“A hunch that you are the sum of those incidents only you can testify to, whose existence without you, would have no earthly acknowledgement” – Barbara Gowdy “The White Bone”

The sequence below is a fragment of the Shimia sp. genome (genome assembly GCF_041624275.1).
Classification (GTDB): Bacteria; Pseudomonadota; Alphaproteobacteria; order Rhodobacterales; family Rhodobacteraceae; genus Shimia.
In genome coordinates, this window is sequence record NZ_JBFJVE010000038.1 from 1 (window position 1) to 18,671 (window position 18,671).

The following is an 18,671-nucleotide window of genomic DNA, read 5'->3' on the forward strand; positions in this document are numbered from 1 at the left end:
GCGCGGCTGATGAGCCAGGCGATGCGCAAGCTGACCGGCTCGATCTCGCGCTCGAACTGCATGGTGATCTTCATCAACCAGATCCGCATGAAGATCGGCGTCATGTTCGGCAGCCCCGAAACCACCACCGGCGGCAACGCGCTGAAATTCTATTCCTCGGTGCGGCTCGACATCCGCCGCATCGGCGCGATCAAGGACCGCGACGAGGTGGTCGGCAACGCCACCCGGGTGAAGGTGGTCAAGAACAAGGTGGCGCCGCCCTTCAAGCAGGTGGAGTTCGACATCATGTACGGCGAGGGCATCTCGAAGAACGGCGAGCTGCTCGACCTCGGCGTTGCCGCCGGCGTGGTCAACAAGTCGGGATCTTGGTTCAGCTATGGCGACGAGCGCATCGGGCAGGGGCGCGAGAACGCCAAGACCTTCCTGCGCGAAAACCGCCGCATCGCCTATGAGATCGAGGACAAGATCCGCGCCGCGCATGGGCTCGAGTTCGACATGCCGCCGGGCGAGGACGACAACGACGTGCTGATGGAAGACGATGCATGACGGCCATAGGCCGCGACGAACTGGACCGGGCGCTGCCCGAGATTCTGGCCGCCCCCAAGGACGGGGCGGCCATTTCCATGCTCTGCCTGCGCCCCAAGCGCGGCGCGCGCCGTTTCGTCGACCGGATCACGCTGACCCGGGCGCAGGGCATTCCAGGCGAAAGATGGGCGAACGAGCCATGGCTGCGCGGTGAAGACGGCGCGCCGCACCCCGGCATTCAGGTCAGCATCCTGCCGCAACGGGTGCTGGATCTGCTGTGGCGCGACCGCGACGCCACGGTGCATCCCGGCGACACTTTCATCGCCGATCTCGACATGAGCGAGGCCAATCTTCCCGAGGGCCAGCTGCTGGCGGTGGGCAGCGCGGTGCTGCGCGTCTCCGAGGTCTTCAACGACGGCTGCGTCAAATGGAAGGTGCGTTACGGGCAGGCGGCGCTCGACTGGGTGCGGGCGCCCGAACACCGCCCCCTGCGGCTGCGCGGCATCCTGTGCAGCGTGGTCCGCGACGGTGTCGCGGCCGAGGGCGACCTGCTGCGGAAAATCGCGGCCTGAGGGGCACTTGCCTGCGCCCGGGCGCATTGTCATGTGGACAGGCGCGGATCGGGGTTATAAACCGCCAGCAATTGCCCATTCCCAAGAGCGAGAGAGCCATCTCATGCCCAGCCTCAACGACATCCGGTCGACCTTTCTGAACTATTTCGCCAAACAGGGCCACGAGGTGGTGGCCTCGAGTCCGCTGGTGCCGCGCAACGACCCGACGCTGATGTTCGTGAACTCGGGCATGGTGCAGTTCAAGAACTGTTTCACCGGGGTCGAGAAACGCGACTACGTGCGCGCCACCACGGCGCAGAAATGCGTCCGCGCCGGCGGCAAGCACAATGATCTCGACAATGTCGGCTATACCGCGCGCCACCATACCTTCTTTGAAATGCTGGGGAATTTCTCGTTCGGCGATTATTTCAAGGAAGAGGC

First of all, if you have never read this book, go read it right now. I should warn you that it is based entirely on the perspective of elephants…that’s right, the life and times of elephants. The beauty and syncronicity with people is astounding and breath taking. It was one of the novels I never got over. This is one of my favourite quotes and I came upon it cleaning out an old drawer as I have so many times over the years. It always makes me pause and really consider the weight of these words. Our time here on earth is measured and recorded by those we spend time with. Who we are, the impact we have had, the value of our lives is wrapped up snugly with the company we keep. I, myself, am a testament to the people I love and care about. I am also a testament to the ungodly events that have shaped me as much as the triumphs. It is a big responsibility when you examine it, being the story teller for so much and so many. I have blogged on here previously about my best friend and her relationship both to myself and others – this account becoming a part of who she is and how she she will be remembered. When we are gone, these stories will be the thing that says we ever existed. Our legacy. When you think about the enormity of that, it skips a heart beat in me. Our time here is so limited, our accomplishments become more and more limited as we make decisions and level setbacks and tragedies. There is often a saying that goes: You are only limited by your own mind. But I take some exception to that being that this theory I am evolving is that our minds and our lives are very much wrapped up in other minds and lives and that these concurrent connections can often be the limits we set on behalf of the well being or otherwise of people we hang out with.